The Zika virus and Naegleria Fowleri infections seem to be the main health concerns this summer. Naegleria Fowleri or the brain eating amoeba strikes again, as it made a new victim in Broward County, Florida. No information on the person’s identity has been revealed.
Mara Gambineri is the spokesperson for the Florida Department of Health. She declared the following on behalf of the institution:
“[Florida health officials have] confirmed a local case of Naegleria fowleri in an individual from Broward County. (…) At this time, we believe that the individual contracted the infection after swimming in unsanitary water on a single private property. (…)The individual is currently in the hospital receiving treatment.”
She also gave further information on the measures authorities can take:
“Health officials continue to investigate the location and are in the process of notifying persons with risk of exposure.”
The news of the Florida swimmer comes a week after the death of an 11-year old girl in South California, caused by the same bacterium (Naegleria Fowleri or the brain-eating amoeba).
Between 1962 and 2015, a number of 138 cases of infection caused by Naegleria Fowleri have been reported in the United States. Only three people survived the terrible illness. Once the amoeba gets to the human sinuses, it climbs higher until it reaches the brain, on which it feeds. It causes inflammation. The infection goes by several names, among which naegleriasis or primary amoebic meningoencephalitis.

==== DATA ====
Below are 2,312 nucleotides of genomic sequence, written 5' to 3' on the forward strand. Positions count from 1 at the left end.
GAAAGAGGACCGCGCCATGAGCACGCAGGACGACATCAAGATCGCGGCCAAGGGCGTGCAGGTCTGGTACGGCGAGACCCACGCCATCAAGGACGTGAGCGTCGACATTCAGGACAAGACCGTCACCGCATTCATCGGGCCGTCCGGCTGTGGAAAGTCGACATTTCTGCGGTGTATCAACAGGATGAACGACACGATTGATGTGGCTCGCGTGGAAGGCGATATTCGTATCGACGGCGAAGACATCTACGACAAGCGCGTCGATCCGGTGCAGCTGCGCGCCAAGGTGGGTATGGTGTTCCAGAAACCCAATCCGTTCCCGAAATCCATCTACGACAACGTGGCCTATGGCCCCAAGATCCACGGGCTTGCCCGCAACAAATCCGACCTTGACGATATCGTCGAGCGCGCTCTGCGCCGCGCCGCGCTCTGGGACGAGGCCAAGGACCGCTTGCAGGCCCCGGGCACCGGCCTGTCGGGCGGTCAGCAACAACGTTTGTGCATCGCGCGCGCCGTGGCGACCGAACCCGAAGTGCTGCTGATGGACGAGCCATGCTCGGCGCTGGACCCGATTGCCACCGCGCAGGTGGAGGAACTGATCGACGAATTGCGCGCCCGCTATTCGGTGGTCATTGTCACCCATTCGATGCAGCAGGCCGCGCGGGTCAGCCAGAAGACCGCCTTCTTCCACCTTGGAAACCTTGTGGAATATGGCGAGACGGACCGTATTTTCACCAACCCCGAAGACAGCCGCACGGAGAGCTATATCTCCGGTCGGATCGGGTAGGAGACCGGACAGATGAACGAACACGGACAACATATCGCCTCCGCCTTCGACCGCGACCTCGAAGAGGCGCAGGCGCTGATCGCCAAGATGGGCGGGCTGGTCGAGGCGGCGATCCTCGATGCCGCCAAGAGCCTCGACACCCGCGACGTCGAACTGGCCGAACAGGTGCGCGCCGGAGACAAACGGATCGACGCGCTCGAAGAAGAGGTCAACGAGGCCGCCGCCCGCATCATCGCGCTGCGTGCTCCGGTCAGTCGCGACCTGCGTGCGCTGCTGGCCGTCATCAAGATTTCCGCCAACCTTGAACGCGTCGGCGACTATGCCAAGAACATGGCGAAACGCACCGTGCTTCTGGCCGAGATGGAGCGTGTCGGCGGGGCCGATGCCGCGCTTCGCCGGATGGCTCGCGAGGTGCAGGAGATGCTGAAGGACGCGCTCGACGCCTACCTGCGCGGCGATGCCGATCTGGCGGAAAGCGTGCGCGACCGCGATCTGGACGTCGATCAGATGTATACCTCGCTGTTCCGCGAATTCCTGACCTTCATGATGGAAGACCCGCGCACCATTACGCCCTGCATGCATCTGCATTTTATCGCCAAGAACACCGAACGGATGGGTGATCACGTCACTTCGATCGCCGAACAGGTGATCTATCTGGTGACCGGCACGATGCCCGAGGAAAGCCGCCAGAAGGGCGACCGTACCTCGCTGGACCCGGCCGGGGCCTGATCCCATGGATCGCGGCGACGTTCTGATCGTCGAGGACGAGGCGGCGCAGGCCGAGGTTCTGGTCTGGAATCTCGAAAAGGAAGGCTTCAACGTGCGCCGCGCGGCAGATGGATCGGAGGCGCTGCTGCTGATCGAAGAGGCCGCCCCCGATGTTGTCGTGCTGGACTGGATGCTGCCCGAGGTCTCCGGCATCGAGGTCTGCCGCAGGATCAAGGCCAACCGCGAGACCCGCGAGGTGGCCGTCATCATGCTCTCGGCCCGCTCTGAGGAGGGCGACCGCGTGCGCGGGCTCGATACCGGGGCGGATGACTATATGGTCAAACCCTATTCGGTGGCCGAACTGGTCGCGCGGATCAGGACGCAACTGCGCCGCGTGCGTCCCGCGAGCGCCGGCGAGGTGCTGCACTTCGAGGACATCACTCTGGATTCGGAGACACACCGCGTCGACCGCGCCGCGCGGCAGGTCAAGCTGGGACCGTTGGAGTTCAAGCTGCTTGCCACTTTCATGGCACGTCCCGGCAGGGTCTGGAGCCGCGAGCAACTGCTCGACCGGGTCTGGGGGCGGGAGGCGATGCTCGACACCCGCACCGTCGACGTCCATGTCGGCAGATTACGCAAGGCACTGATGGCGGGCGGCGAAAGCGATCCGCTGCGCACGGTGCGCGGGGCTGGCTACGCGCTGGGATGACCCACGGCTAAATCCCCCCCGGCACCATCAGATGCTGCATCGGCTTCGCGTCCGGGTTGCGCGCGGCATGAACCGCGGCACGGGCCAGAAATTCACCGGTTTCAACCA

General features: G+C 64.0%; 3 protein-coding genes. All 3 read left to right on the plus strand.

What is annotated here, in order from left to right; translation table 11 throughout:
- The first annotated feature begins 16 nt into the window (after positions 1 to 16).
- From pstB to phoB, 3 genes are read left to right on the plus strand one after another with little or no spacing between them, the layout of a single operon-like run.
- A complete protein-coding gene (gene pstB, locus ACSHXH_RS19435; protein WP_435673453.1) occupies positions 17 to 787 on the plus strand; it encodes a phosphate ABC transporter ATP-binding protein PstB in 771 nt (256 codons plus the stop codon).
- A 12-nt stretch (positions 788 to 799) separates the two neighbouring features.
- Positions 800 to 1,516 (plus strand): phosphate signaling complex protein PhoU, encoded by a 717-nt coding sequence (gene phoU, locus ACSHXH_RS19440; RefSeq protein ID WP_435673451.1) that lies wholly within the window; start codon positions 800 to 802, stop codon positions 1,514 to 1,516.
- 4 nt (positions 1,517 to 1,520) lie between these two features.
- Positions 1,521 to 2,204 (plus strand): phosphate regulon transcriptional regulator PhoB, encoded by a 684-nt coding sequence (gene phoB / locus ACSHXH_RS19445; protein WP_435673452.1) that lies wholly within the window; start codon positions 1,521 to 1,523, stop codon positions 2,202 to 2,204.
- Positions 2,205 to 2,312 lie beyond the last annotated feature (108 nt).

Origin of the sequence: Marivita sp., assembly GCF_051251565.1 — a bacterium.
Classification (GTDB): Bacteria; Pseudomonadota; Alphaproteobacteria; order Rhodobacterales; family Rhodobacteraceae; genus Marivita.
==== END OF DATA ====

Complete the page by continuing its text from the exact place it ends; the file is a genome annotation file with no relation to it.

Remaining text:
Although humans cannot contract the disease from other humans, it is deadly. The early symptoms are fever, vomiting, and headaches, among others. The development of the illness leads to other manifestations, such as lack of attention and balance, confusion, hallucination. The amoeba works very fast once it gets into the human organism, as death occurs in at most two weeks after exposure. There is also the option that it could die inside the human body before reaching the brain, which would save people’s life.
If you don’t feel well and experience any kind of discomfort after swimming in warm waters, specialists suggest that you should see a doctor.
Naegleria Fowleri lives in warm waters only, so the seas and oceans are not a threat. Doctors hope that once summer is over, no more cases will appear because people won’t go swimming in lakes and ponds anymore. However, until then, you should be careful when you go swimming.
Image courtesy of: Wikipedia